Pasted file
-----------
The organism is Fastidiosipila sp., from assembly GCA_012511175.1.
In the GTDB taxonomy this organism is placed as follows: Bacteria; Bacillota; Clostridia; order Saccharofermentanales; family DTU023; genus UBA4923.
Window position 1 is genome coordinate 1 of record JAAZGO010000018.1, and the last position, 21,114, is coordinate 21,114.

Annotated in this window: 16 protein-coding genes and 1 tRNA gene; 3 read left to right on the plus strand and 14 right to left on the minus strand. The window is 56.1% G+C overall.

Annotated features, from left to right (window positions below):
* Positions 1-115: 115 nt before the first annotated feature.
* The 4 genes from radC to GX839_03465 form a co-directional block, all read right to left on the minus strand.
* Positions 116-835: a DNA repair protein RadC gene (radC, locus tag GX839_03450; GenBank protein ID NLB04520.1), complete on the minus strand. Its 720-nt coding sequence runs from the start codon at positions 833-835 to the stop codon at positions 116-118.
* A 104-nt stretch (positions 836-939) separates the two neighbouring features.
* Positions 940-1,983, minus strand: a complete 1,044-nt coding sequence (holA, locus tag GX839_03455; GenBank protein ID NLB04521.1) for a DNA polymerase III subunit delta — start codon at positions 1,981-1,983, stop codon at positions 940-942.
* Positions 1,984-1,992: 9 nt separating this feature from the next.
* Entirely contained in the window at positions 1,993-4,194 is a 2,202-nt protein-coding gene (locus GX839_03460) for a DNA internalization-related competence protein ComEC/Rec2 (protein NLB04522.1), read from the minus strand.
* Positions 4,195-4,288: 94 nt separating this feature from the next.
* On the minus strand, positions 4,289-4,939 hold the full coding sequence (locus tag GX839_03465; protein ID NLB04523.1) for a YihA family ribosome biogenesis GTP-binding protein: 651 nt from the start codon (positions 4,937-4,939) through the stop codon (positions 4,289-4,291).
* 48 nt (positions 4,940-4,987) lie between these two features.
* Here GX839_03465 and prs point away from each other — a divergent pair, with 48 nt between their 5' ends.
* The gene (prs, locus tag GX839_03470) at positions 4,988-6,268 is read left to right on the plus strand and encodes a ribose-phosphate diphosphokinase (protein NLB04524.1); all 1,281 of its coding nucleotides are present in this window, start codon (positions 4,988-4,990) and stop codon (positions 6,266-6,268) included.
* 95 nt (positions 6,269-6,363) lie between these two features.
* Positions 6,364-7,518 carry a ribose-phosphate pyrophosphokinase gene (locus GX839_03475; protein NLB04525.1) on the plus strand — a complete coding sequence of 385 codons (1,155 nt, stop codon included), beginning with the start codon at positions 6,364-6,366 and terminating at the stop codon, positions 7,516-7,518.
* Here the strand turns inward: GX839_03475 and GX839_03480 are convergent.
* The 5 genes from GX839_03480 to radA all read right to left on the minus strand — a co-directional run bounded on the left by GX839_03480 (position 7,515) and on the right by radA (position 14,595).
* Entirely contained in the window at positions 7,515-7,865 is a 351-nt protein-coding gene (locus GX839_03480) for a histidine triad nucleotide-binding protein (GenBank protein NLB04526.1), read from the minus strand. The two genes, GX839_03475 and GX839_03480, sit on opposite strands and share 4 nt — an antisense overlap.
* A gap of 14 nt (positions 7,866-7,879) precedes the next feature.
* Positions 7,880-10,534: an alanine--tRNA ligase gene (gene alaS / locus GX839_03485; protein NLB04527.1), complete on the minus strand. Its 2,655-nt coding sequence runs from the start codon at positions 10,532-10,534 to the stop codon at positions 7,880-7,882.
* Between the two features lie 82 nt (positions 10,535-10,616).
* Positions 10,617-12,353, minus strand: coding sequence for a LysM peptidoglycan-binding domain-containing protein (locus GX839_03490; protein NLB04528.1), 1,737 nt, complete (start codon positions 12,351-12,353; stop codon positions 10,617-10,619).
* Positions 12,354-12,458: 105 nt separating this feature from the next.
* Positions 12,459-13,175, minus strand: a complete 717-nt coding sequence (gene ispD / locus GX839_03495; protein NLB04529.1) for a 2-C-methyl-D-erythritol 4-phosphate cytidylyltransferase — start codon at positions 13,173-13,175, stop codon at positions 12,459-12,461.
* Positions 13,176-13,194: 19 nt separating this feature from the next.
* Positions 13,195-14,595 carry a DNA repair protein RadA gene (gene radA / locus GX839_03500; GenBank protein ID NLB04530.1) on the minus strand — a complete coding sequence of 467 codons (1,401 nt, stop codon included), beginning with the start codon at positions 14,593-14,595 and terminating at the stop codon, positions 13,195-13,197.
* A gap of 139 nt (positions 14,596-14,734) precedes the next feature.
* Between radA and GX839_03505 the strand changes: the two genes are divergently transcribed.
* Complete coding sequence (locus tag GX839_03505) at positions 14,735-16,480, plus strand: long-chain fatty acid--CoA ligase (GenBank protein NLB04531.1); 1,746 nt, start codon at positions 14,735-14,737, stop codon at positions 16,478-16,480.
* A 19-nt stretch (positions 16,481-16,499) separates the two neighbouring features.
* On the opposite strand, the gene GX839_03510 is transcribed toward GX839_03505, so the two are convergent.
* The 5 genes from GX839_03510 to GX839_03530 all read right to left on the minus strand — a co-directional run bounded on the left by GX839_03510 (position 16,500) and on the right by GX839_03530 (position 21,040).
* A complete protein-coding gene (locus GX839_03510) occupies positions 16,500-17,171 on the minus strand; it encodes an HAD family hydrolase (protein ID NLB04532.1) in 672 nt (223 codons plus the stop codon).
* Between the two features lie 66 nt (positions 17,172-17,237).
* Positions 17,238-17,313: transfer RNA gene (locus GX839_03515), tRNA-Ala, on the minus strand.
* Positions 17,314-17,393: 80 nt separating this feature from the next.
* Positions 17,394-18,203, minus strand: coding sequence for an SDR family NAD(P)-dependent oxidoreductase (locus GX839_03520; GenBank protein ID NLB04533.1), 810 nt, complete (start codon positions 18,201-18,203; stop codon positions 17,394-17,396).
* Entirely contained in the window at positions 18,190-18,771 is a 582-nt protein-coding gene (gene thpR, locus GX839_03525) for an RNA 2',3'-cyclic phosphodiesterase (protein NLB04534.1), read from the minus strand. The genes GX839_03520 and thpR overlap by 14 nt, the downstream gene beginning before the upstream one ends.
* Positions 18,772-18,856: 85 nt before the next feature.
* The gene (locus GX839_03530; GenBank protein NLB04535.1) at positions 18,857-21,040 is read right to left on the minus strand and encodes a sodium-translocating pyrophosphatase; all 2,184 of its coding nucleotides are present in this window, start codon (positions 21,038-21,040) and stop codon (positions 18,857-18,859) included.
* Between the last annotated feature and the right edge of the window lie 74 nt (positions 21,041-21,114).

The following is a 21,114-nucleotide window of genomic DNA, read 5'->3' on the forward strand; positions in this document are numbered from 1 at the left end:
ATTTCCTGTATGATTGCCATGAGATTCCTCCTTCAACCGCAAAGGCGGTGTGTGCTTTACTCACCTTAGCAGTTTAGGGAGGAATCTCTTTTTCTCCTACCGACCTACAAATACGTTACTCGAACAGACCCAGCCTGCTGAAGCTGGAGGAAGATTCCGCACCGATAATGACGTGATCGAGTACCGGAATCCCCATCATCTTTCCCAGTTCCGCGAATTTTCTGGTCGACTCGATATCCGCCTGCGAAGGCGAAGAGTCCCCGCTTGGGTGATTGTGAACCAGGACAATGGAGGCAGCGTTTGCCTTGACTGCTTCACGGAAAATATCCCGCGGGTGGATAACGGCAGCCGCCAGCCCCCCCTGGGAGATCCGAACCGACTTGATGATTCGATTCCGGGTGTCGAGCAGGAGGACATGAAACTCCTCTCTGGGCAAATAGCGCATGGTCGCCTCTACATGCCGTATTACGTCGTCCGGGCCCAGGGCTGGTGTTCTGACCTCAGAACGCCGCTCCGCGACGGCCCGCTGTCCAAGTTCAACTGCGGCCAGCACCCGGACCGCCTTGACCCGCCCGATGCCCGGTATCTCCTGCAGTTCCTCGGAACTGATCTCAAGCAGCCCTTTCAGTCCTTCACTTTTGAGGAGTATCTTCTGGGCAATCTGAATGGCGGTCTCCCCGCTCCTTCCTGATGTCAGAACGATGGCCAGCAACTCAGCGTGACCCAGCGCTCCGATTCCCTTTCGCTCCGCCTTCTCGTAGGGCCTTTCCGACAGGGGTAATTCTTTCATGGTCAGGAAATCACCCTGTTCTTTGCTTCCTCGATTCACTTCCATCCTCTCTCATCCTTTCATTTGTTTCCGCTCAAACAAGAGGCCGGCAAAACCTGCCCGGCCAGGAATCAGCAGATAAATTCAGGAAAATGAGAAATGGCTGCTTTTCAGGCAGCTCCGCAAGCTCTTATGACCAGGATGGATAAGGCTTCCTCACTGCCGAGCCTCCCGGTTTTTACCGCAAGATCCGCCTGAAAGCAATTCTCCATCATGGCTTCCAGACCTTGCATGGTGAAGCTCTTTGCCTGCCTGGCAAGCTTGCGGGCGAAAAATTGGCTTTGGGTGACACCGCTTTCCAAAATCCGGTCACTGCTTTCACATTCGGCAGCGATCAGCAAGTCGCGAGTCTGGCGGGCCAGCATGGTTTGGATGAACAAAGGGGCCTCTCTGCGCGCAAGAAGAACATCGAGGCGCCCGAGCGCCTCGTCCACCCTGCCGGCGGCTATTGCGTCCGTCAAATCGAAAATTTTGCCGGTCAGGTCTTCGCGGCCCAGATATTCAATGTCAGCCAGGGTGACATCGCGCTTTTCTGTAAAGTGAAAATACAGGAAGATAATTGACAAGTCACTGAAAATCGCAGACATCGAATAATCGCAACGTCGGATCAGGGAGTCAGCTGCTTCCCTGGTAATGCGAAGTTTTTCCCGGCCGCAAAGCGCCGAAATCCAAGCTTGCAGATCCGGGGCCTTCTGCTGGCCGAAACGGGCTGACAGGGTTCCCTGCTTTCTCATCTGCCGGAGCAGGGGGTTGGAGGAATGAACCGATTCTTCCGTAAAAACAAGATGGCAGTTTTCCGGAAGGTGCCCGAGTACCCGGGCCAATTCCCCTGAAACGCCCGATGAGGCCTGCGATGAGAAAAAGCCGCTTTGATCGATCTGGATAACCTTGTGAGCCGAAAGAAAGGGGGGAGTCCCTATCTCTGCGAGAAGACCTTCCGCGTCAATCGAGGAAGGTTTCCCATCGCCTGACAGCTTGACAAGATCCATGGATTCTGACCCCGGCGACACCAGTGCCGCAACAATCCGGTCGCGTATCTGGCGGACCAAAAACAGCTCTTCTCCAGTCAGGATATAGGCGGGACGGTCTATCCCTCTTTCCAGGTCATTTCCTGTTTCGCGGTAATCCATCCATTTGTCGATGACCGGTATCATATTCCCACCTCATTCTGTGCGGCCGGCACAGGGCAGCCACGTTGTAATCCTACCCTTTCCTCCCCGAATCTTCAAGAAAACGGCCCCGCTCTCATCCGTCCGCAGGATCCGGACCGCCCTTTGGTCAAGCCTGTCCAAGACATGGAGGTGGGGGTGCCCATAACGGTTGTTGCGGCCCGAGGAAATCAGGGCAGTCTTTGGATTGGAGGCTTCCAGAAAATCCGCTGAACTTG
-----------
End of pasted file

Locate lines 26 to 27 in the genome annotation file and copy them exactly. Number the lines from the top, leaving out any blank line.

* Positions 10,617-12,353, minus strand: coding sequence for a LysM peptidoglycan-binding domain-containing protein (locus GX839_03490; protein NLB04528.1), 1,737 nt, complete (start codon positions 12,351-12,353; stop codon positions 10,617-10,619).
* Positions 12,354-12,458: 105 nt separating this feature from the next.